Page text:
A First Foray into Data Sharing

CC-BY-NC by Johanna Madjedi
CC-BY-NC by Johanna Madjedi via flickr

Acquiring and reusing data can seem intimidating for even the most experienced researchers. For graduate student Roger Dole, it was a new adventure altogether. Roger had spent the last two years of his studies specializing in global butterfly migration. With hopes of finding a paper topic that would really jumpstart his career in entomology, he sifted through journals and pored over every applicable article he could get his hands on. Finally, after much searching and many late nights cocooned in a secluded corner of the library, Roger got the break he had been waiting for – a collection of articles on butterfly swarms in Mexico by Lydia Ames. Although this was the first time Roger had heard of Lydia or her work, the analyses described in the articles referred to data that appeared to include information about exactly which species were observed in the swarms. This was exactly what he had been looking for – he had to contact her! From his research, Roger gathered that Lydia had moved on to other projects since publishing the articles over a decade previously. But suppose she still had the dataset tucked away somewhere and would be willing to share? He had to find out.

Roger dared not let his excitement show or his hopes swell. While he very much wanted to include the dataset in his analyses, he knew it would likely be a slow process. It seemed to Roger that all the stories he had heard involving efforts to acquire and re-use data had ended in one of two ways: they either failed to elicit a response from the data creator or ended in bitter disagreements about credit allocation. Fully aware that his best efforts might not yield the data that so interested him, Roger prepared himself for the possibility of rejection. Low expectations, he had found, had a way of making disappointment more bearable.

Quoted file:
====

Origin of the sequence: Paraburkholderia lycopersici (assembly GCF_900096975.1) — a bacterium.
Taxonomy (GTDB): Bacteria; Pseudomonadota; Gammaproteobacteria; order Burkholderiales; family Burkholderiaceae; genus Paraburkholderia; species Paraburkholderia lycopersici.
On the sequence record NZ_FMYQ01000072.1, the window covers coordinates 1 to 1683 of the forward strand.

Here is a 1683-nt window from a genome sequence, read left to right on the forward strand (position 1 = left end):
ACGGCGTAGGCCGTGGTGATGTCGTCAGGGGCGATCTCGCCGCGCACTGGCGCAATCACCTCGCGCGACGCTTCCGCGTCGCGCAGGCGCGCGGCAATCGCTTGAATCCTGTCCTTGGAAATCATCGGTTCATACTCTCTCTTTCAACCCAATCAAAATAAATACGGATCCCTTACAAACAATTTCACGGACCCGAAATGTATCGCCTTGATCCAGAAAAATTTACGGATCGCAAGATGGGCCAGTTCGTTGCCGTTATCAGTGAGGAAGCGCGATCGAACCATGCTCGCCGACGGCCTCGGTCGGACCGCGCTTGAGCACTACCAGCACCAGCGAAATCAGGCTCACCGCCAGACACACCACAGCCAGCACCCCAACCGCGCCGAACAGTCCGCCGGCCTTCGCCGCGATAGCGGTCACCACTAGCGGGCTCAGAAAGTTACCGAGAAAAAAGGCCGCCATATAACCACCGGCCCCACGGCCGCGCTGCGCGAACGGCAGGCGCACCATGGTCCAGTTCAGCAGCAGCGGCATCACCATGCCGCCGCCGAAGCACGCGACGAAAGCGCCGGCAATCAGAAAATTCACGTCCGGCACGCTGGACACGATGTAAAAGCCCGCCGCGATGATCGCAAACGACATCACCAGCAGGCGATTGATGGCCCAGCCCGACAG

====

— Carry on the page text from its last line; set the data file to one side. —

Roger drafted a polite email to Lydia. He decided to keep it brief in deference to Lydia’s likely busy schedule and focused on introducing himself, explaining his research objectives and why he was interested in her dataset. The email concluded with the big question – would she be willing to send the dataset and grant him permission to use it?

Concerned that he had asked too much of a perfect stranger, Roger busied himself with other tasks in preparation for an agonizing wait. But in less than a week, he received a reply. Lydia was surprised at Roger’s interest in her long ago findings, but she was perfectly willing to give him access to her dataset so that he could incorporate it into the analyses for his paper. What’s more, she was ready to send him the dataset at once!

Delighted with the outcome and shocked at how quickly Lydia was able to provide the dataset and relevant metadata, Roger wondered how he had come to be so lucky. A nearly-forgotten dataset, perfectly preserved and with the metadata intact? The stories that filled his head with data sharing nightmares had left him unprepared for what he thought an unlikely outcome. What was Lydia’s secret to taming a supposedly terrifying process and making it look so effortless? And were there other researchers who practiced such craft?